Lars von Trier film "Antichrist" shocks Cannes
By Mike Collett-White
CANNES, France (Reuters) - Danish director Lars von Trier elicited derisive laughter, gasps of disbelief, a smattering of applause and loud boos on Sunday as the credits rolled on his drama "Antichrist" at the Cannes film festival.
The film, starring Willem Dafoe and Charlotte Gainsbourg as a couple seeking to overcome the grief of losing their only child, has quickly become the most talked-about at this year's festival, which ends on May 24.
Cannes' notoriously picky critics and press often react audibly to films during screenings, but Sunday evening's viewing was unusually demonstrative.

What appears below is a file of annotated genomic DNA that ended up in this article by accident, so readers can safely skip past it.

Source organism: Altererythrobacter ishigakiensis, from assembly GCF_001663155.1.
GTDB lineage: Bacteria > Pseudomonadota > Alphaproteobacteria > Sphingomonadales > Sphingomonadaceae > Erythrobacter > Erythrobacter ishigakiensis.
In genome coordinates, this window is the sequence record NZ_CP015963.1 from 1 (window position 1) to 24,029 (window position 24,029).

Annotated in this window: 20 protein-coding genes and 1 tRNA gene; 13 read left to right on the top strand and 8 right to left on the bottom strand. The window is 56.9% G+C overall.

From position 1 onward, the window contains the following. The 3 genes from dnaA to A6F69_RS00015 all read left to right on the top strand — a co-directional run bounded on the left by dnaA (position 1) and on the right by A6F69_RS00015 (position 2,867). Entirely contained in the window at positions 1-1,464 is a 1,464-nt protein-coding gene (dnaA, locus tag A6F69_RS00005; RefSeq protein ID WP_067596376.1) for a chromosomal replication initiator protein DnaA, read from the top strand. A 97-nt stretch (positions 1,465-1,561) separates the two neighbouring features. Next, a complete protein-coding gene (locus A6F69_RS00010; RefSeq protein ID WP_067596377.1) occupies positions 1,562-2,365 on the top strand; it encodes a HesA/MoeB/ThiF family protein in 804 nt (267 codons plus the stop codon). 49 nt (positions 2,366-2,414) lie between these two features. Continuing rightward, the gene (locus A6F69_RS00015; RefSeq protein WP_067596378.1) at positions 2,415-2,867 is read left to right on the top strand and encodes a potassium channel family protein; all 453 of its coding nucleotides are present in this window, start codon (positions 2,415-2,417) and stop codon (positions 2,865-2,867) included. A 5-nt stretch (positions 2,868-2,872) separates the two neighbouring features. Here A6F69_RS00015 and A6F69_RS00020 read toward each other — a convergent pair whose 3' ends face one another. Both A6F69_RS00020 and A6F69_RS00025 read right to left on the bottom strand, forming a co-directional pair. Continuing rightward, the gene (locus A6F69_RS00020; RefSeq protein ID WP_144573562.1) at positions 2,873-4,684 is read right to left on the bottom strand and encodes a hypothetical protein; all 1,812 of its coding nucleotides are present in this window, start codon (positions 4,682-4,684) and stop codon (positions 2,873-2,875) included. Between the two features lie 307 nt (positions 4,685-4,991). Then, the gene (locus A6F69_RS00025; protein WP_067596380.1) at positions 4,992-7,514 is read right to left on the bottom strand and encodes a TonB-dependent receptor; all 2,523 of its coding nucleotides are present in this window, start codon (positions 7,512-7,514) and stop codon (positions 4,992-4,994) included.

Jeers and laughter broke out during scenes ranging from a talking fox to graphically-portrayed sexual mutilation.
Many viewers in the large Debussy cinema also appeared to take objection to von Trier's decision to dedicate his film to the revered Soviet director Andrei Tarkovsky. Applause from a handful of viewers was drowned out by booing at the end.
Antichrist opens with a heavily stylized, black-and-white, slow-motion portrayal of the child's accidental death set to soaring music by Handel.
Dafoe's character, who is a therapist, tries to help his wife deal with her grief and encourages her to come off heavy medication that sedates her for weeks after the death.
They decide to go to an isolated wooden cabin in an unspecified forest to recover, but the woman Gainsbourg portrays loses control of her senses. Continued...